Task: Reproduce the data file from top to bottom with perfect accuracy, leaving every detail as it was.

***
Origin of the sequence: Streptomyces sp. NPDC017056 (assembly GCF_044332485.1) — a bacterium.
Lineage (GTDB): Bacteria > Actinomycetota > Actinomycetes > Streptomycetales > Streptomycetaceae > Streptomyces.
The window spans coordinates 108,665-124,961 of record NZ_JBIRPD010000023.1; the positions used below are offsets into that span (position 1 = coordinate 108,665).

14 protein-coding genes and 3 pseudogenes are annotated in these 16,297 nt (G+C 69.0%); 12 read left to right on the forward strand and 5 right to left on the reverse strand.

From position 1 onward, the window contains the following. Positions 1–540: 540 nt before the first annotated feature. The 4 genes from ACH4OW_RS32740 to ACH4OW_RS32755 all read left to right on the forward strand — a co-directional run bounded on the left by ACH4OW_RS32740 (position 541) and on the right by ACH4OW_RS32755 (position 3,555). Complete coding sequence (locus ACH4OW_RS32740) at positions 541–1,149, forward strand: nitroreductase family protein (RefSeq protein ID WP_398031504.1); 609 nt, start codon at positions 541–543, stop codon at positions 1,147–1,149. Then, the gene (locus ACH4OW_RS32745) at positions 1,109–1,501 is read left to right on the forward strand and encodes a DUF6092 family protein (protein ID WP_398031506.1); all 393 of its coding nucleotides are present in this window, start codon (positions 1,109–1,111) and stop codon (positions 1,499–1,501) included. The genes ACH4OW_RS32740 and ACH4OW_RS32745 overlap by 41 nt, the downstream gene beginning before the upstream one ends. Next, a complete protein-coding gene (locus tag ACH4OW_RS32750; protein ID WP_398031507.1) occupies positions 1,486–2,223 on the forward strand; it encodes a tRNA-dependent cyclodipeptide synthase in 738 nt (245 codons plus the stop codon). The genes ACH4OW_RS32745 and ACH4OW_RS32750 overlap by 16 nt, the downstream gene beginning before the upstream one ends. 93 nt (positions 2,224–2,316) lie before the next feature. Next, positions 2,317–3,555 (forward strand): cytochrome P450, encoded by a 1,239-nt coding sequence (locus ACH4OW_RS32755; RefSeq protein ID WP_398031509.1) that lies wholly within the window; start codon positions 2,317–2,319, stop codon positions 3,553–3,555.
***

Origin of the sequence: Streptomyces sp. NPDC017056 (assembly GCF_044332485.1) — a bacterium.
Lineage (GTDB): Bacteria > Actinomycetota > Actinomycetes > Streptomycetales > Streptomycetaceae > Streptomyces.
The window spans coordinates 108,665-124,961 of record NZ_JBIRPD010000023.1; the positions used below are offsets into that span (position 1 = coordinate 108,665).

14 protein-coding genes and 3 pseudogenes are annotated in these 16,297 nt (G+C 69.0%); 12 read left to right on the forward strand and 5 right to left on the reverse strand.

From position 1 onward, the window contains the following. Positions 1–540: 540 nt before the first annotated feature. The 4 genes from ACH4OW_RS32740 to ACH4OW_RS32755 all read left to right on the forward strand — a co-directional run bounded on the left by ACH4OW_RS32740 (position 541) and on the right by ACH4OW_RS32755 (position 3,555). Complete coding sequence (locus ACH4OW_RS32740) at positions 541–1,149, forward strand: nitroreductase family protein (RefSeq protein ID WP_398031504.1); 609 nt, start codon at positions 541–543, stop codon at positions 1,147–1,149. Then, the gene (locus ACH4OW_RS32745) at positions 1,109–1,501 is read left to right on the forward strand and encodes a DUF6092 family protein (protein ID WP_398031506.1); all 393 of its coding nucleotides are present in this window, start codon (positions 1,109–1,111) and stop codon (positions 1,499–1,501) included. The genes ACH4OW_RS32740 and ACH4OW_RS32745 overlap by 41 nt, the downstream gene beginning before the upstream one ends. Next, a complete protein-coding gene (locus tag ACH4OW_RS32750; protein ID WP_398031507.1) occupies positions 1,486–2,223 on the forward strand; it encodes a tRNA-dependent cyclodipeptide synthase in 738 nt (245 codons plus the stop codon). The genes ACH4OW_RS32745 and ACH4OW_RS32750 overlap by 16 nt, the downstream gene beginning before the upstream one ends. 93 nt (positions 2,224–2,316) lie before the next feature. Next, positions 2,317–3,555 (forward strand): cytochrome P450, encoded by a 1,239-nt coding sequence (locus ACH4OW_RS32755; RefSeq protein ID WP_398031509.1) that lies wholly within the window; start codon positions 2,317–2,319, stop codon positions 3,553–3,555.